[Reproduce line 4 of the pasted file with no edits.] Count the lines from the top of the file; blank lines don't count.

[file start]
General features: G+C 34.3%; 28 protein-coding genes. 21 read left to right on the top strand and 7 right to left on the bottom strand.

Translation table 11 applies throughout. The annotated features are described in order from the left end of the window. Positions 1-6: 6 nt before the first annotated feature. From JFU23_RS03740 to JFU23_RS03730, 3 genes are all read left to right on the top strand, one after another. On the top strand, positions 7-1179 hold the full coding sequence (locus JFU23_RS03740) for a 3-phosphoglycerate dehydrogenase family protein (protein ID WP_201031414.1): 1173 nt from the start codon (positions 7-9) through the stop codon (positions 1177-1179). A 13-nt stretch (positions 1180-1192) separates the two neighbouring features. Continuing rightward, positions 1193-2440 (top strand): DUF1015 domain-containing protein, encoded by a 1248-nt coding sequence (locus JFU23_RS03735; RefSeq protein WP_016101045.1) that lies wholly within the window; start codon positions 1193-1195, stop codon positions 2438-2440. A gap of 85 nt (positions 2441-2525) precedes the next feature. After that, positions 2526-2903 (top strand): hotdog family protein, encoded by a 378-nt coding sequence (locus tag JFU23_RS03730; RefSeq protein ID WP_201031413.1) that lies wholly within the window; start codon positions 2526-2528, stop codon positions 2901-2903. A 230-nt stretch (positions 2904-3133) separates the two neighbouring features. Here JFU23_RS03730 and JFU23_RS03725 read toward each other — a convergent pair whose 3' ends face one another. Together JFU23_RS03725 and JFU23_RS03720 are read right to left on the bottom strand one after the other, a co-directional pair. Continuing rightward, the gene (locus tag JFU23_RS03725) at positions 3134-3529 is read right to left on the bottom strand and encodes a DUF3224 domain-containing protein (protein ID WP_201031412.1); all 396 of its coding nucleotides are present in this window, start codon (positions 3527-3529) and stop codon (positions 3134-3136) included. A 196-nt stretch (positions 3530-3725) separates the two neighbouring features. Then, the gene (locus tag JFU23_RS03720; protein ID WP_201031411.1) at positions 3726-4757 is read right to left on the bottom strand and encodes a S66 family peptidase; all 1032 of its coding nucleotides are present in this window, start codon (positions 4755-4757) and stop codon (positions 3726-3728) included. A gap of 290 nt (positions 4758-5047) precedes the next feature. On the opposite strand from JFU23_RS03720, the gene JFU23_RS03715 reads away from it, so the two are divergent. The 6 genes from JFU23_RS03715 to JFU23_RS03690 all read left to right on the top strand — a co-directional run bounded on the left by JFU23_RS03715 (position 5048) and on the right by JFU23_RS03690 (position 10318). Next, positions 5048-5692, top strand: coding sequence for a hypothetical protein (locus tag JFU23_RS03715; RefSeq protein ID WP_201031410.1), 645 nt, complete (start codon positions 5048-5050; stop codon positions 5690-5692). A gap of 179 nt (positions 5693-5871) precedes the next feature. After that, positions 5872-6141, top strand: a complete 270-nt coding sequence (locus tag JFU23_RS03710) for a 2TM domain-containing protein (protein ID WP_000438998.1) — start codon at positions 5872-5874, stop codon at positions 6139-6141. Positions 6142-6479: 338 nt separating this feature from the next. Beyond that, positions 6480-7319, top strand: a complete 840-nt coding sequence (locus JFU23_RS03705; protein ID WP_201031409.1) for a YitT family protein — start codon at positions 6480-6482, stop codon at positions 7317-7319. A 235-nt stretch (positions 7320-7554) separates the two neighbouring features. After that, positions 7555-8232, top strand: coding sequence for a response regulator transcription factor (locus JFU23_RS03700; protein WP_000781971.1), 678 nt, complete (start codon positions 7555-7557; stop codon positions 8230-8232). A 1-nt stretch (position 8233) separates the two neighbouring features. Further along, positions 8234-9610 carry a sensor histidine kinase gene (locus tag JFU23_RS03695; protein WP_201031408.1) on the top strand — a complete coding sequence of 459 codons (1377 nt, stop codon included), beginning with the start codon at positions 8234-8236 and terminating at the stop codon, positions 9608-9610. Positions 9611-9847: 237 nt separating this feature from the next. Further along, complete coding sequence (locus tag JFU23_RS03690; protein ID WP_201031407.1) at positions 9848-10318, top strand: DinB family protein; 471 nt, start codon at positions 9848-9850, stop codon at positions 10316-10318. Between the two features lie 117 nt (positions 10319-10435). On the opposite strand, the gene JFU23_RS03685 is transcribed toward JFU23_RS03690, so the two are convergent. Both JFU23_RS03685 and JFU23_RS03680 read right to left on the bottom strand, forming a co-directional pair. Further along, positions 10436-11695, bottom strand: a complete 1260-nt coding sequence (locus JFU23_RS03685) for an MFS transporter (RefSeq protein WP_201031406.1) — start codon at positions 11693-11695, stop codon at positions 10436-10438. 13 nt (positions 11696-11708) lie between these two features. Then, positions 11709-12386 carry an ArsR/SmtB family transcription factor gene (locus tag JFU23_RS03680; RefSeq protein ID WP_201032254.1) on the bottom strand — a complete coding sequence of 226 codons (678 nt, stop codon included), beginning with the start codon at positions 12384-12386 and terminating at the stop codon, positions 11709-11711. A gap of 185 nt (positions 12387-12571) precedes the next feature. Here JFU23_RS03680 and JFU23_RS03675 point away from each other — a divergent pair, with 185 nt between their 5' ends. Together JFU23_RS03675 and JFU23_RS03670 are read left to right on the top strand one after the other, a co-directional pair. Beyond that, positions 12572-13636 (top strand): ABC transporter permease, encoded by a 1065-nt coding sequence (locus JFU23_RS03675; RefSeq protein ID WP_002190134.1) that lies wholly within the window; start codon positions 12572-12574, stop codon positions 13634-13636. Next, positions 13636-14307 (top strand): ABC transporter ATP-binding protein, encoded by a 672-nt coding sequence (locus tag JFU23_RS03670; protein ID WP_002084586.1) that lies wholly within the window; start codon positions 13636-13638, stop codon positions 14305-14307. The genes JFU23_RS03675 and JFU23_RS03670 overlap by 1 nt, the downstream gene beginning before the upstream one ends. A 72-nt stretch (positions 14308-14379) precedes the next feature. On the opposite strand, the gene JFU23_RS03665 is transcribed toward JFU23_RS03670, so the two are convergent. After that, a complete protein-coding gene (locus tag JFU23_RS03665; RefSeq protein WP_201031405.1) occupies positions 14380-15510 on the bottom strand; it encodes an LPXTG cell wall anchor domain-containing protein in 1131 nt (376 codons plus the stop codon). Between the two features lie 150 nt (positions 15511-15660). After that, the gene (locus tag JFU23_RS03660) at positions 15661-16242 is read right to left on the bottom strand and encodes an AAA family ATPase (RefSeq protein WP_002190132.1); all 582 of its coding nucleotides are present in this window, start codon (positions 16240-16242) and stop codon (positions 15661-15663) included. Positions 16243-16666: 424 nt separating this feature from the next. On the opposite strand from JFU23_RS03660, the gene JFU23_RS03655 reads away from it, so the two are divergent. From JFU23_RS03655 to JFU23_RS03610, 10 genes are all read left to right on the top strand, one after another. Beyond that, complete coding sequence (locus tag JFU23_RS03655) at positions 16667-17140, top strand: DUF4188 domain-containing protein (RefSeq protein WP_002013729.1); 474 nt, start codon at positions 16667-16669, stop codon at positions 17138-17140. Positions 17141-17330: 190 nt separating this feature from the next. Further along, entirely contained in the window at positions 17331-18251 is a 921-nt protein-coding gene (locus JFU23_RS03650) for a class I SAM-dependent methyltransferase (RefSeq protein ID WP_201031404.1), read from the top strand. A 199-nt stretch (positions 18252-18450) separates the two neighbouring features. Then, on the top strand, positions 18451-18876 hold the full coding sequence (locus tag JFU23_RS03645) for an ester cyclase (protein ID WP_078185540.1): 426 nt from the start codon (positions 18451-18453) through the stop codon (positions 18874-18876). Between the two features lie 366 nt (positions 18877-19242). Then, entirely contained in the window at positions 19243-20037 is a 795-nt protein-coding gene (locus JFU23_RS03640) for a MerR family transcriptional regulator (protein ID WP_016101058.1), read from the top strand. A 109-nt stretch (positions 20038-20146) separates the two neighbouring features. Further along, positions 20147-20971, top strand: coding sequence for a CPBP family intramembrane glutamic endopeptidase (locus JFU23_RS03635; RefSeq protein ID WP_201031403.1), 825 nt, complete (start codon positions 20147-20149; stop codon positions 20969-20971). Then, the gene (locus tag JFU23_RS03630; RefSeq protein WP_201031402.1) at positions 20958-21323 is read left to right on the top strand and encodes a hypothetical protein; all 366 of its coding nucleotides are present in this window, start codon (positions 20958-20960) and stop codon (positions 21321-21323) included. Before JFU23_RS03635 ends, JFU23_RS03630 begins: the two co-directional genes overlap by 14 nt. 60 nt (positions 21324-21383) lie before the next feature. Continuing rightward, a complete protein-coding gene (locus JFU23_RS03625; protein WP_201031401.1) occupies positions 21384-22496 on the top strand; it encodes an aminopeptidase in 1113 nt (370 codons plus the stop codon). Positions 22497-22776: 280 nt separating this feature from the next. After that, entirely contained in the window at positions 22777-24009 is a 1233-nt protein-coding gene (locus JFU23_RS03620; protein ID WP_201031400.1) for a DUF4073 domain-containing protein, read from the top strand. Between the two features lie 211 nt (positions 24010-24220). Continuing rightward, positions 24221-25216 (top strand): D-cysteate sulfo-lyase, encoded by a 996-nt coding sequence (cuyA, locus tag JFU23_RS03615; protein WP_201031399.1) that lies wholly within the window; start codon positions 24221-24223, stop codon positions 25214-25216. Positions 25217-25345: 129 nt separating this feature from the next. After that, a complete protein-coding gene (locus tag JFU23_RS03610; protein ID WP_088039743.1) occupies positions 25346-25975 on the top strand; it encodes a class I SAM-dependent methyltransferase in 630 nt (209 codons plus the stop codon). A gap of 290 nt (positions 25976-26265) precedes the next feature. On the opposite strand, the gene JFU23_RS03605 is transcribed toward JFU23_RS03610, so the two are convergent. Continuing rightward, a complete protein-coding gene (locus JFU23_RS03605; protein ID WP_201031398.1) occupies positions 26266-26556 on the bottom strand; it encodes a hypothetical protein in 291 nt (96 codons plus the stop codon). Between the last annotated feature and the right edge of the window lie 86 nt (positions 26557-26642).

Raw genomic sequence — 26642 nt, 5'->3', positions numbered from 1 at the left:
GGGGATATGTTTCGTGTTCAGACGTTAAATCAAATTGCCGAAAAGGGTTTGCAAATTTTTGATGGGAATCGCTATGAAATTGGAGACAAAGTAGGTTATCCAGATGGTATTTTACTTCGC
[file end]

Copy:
GGGGATATGTTTCGTGTTCAGACGTTAAATCAAATTGCCGAAAAGGGTTTGCAAATTTTTGATGGGAATCGCTATGAAATTGGAGACAAAGTAGGTTATCCAGATGGTATTTTACTTCGC